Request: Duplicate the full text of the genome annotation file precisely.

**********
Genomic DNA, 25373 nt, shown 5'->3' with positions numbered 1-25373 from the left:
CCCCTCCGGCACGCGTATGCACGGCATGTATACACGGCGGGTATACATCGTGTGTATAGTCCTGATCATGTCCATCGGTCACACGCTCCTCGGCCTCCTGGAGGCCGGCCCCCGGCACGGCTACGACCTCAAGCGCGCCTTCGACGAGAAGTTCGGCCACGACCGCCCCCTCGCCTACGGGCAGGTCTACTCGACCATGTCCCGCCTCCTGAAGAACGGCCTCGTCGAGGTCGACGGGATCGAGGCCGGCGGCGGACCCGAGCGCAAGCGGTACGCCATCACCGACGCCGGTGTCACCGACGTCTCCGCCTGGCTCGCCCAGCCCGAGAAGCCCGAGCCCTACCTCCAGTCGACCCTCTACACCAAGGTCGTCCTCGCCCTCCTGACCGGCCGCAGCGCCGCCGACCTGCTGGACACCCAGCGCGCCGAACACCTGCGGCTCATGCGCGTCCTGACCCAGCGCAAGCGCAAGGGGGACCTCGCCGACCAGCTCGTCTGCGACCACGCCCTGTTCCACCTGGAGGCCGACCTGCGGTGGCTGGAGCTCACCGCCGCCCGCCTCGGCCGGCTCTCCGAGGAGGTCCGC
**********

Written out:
Genomic DNA, 25373 nt, shown 5'->3' with positions numbered 1-25373 from the left:
CCCCTCCGGCACGCGTATGCACGGCATGTATACACGGCGGGTATACATCGTGTGTATAGTCCTGATCATGTCCATCGGTCACACGCTCCTCGGCCTCCTGGAGGCCGGCCCCCGGCACGGCTACGACCTCAAGCGCGCCTTCGACGAGAAGTTCGGCCACGACCGCCCCCTCGCCTACGGGCAGGTCTACTCGACCATGTCCCGCCTCCTGAAGAACGGCCTCGTCGAGGTCGACGGGATCGAGGCCGGCGGCGGACCCGAGCGCAAGCGGTACGCCATCACCGACGCCGGTGTCACCGACGTCTCCGCCTGGCTCGCCCAGCCCGAGAAGCCCGAGCCCTACCTCCAGTCGACCCTCTACACCAAGGTCGTCCTCGCCCTCCTGACCGGCCGCAGCGCCGCCGACCTGCTGGACACCCAGCGCGCCGAACACCTGCGGCTCATGCGCGTCCTGACCCAGCGCAAGCGCAAGGGGGACCTCGCCGACCAGCTCGTCTGCGACCACGCCCTGTTCCACCTGGAGGCCGACCTGCGGTGGCTGGAGCTCACCGCCGCCCGCCTCGGCCGGCTCTCCGAGGAGGTCCGC